Actually, Reagan Wasn’t So Proud of That 1965 Medicare Speech
Friday, August 21, 2009 at 5:44 pm
In the last month, there’s been a rediscovery of Ronald Reagan’s 1965 recording “Ronald Reagan Speaks Out Against Socialized Medicine.” Sarah Palin deserves a lot of the credit for this; she cited the speech in her 2008 debate with now-Vice President Joe Biden. Something that’s largely been forgotten, though, was that a much more famous Reagan quote — his “There you go again” dismissal of President Jimmy Carter in the 1980 presidential debates–came when Reagan denied that he really meant this, or that he was “opposing the principle of providing care for” seniors in 1965.
The video is below:
CARTER: Governor Reagan, as a matter of fact, began his political career campaigning around this nation against Medicare. Now, we have an opportunity to move toward national health insurance, with an emphasis on the prevention of disease, an emphasis on out-patient care, not in-patient care; an emphasis on hospital cost containment to hold down the cost of hospital care far those who are ill, an emphasis on catastrophic health insurance, so that if a family is threatened with being wiped out economically because of a very high medical bill, then the insurance would help pay for it. These are the kinds of elements of a national health insurance, important to the American people. Governor Reagan, again, typically is against such a proposal.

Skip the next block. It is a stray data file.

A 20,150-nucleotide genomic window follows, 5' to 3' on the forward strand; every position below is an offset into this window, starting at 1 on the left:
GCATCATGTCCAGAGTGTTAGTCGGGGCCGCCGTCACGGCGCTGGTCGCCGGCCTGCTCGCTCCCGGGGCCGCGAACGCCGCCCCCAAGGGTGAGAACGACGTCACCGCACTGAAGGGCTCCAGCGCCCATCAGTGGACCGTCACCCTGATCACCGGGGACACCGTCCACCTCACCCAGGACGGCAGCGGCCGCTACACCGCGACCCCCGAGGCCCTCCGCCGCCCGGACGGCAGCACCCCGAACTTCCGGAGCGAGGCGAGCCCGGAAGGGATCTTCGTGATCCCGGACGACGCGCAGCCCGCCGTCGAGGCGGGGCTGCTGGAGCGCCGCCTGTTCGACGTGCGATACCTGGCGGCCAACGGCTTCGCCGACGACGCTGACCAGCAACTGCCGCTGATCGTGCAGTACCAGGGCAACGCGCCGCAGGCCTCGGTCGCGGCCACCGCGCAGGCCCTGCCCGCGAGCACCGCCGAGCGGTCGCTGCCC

REAGAN: There you go again. When I opposed Medicare, there was another piece of legislation meeting the same problem before the Congress. I happened to favor the other piece of legislation and thought that it would be better for the senior citizens and provide better care than the one that was finally passed. I was not opposing the principle of providing care for them. I was opposing one piece of legislation versus another.
Was Reagan being dishonest in 1965 or 1980? Well, in 1980, he did not want to admit that, had he had his way, there would not have been national health insurance for the elderly. This gets at the reason Republicans are not bending on health care reform; as Reagan often said, government programs, once enacted, were not often rolled back. The unspoken reason, though, was that government programs that provide universal services are pretty popular.
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